The LEAdhoC project aims to analyze the linguistic expression of a basic cognitive process, namely the construction of ad hoc categories (Barsalou 1983 and onwards). Ad hoc categories are constructed to achieve communicative goals and depend on context for their interpretation (e.g. "activities one can do at home"), are usually less established in memory and less easily mastered by speakers than common categories. While the latter can typically be expressed by fairly short conventional linguistic means (words, e.g. clothing, or small phrases, e.g. vegetarian food), ad hoc categories often do not come with ready-made linguistic labels. Their identification in discourse nonetheless crucially depends on verbalization, i.e. the linguistic strategies that speakers systematically employ to refer to the process of ad hoc category building. These strategies typically involve the explicit naming of one or more exemplars, that the addressee processes as pointers for conjuring up the ad hoc category: e.g., in interpreting 'let's play tennis, take a walk, or something like that', the addressee has to construct the category 'activities we could do outdoor', in order to imagine further alternatives. However, the role of exemplars and the degree of context-dependence may vary in the process of ad hoc category building. For instance, in order to construct the category 'people and situations revolving around Berlusconi' from the derived noun 'Berluscon-ame' (Italian), Berlusconi has to be taken as an exemplar, but also as a property shared by all members, and no access to the specific speech situation is required, but rather a general knowledge of Italian politics. From a structural point of view, a shallow cross-linguistic survey shows great variation in the constructions encoding ad hoc categories, ranging from transparent discourse-level constructions such as “general extenders” (e.g. English ‘or stuff like that'), to synthetic, less transparent means, such as non-exhaustive connectives (e.g. Japanese -ya), dedicated plurals (e.g. similative plurals, Daniel 2000), derivational affixes and special types of reduplication. First name 5 - Publication produced without the participation of tutor specified in the previous paragraph LEAdhoC -2 - Although ad hoc categories are ubiquitous in our everyday cognition, no systematic analysis of their linguistic realizations has ever been made. The aim of the LEAdhoC project is to answer the following core theoretical questions, through three complementary research directions: 1) What types of constructions are attested to express ad hoc categories? Are there universal patterns and correlations between the type of ad hoc category, the degree of context-dependence and particular morphosyntactic features? TYPOLOGICAL SURVEY -The sampling procedure will be compliant with current standards in typological research. Due to the highly discursive nature of the phenomenon, descriptive grammars will be integrated by a metalinguistic questionnaire for language experts, a context/translation questionnaire for educated native speakers, and wherever possible by the analysis of naturally occurring texts. 2) What grammatical resources are recurrently mobilized to convey this function? DIACHRONIC ANALYSIS - The diachronic analysis is meant to provide (i) a comprehensive diachronic typology of the sources of the constructions encoding ad hoc categories and (ii) in-depth analyses of the pathways leading to them, with a focus on Romance languages. 3) Are there different aims and different ways in which ad hoc categories may be built in discourse? CORPUS-BASED STUDY - The analysis will minimally be conducted for English and Italian, based on a comparable conversational corpus that will be specifically designed and implemented for the project. A comprehensive picture of how languages encode (and speakers use) ad hoc categories may have theoretical implications for philosophical and psychological research on human rationality and conceptual processing, with potential applications for artificial intelligence and machine learning.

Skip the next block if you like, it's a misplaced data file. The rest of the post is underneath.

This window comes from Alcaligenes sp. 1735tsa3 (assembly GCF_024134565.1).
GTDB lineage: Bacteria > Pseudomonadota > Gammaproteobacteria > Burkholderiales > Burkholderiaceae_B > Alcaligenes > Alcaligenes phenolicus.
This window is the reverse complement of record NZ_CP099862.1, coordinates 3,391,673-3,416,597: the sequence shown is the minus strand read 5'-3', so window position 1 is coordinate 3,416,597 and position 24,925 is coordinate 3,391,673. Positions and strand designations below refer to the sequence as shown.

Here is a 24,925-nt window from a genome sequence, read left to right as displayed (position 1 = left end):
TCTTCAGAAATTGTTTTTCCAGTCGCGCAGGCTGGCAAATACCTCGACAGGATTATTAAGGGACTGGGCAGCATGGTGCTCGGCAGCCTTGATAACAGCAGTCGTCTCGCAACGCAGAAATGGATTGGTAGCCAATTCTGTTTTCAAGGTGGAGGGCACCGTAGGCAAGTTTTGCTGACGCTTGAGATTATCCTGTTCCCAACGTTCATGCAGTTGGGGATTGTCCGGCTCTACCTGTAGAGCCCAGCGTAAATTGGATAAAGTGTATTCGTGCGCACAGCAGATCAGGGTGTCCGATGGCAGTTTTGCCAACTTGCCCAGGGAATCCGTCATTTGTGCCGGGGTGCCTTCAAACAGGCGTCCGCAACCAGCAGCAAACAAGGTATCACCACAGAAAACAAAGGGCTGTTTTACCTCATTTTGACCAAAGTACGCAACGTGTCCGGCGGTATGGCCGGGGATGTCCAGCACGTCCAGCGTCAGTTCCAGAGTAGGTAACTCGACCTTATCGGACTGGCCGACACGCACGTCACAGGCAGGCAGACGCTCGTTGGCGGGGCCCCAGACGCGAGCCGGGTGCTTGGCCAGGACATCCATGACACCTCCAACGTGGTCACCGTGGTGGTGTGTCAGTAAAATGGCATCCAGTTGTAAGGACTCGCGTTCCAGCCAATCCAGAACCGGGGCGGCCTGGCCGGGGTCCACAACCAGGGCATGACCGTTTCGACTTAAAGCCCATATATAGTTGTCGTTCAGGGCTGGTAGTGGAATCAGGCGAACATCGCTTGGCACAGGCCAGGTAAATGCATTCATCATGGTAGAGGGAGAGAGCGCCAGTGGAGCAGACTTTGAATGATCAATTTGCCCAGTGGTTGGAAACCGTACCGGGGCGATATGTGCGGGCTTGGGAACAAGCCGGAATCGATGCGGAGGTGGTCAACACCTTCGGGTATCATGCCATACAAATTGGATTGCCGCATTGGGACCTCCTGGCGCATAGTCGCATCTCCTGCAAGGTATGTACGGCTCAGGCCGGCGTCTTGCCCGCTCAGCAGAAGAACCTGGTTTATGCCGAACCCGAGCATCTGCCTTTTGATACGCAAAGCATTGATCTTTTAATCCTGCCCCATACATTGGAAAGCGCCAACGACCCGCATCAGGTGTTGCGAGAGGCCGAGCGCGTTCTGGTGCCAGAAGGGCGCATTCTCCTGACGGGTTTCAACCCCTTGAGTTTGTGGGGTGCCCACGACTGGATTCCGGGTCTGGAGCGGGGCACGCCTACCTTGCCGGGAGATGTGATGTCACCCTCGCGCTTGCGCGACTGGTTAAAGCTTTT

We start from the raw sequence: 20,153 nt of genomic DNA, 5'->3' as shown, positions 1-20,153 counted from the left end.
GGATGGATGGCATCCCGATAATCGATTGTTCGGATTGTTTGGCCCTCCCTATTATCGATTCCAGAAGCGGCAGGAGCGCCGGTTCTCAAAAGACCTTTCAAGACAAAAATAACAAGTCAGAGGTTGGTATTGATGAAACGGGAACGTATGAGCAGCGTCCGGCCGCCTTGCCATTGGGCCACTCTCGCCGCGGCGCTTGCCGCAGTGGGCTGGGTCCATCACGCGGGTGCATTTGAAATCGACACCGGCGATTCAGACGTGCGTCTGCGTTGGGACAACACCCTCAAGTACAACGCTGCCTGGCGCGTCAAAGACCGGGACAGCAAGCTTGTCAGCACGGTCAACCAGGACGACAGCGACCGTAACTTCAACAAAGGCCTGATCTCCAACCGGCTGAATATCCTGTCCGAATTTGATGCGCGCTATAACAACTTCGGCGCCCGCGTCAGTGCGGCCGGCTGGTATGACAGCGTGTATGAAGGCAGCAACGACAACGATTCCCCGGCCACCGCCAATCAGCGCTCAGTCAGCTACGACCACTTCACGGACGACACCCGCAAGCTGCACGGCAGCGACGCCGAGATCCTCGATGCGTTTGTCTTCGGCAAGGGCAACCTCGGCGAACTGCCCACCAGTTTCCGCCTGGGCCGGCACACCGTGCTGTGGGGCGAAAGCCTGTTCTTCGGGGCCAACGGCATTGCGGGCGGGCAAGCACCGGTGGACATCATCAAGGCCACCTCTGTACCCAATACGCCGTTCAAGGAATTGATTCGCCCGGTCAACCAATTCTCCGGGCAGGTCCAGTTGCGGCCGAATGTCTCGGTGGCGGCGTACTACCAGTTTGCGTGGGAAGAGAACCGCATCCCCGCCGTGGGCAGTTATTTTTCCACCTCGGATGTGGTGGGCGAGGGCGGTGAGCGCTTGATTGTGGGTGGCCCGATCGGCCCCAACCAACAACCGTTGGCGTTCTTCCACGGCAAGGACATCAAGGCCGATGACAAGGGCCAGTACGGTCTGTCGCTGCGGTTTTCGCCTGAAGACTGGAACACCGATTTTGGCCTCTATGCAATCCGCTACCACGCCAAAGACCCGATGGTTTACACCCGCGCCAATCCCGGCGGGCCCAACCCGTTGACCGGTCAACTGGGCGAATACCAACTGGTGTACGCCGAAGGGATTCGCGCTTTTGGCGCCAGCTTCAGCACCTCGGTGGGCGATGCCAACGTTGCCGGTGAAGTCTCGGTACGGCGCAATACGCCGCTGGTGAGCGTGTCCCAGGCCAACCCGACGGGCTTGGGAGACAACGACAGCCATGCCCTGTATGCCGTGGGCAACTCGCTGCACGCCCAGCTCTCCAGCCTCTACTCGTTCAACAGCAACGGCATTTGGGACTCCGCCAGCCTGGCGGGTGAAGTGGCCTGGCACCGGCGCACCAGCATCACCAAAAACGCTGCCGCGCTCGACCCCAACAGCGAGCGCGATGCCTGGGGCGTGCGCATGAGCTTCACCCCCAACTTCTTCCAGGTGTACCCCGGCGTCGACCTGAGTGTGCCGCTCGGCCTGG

2015
2019
LEAdhoC - Linguistic Expression of Ad hoc Categories / Caterina Mauri. - (2015).
Caterina Mauri
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Utilizza questo identificativo per citare o creare un link a questo documento: https://hdl.handle.net/11585/840908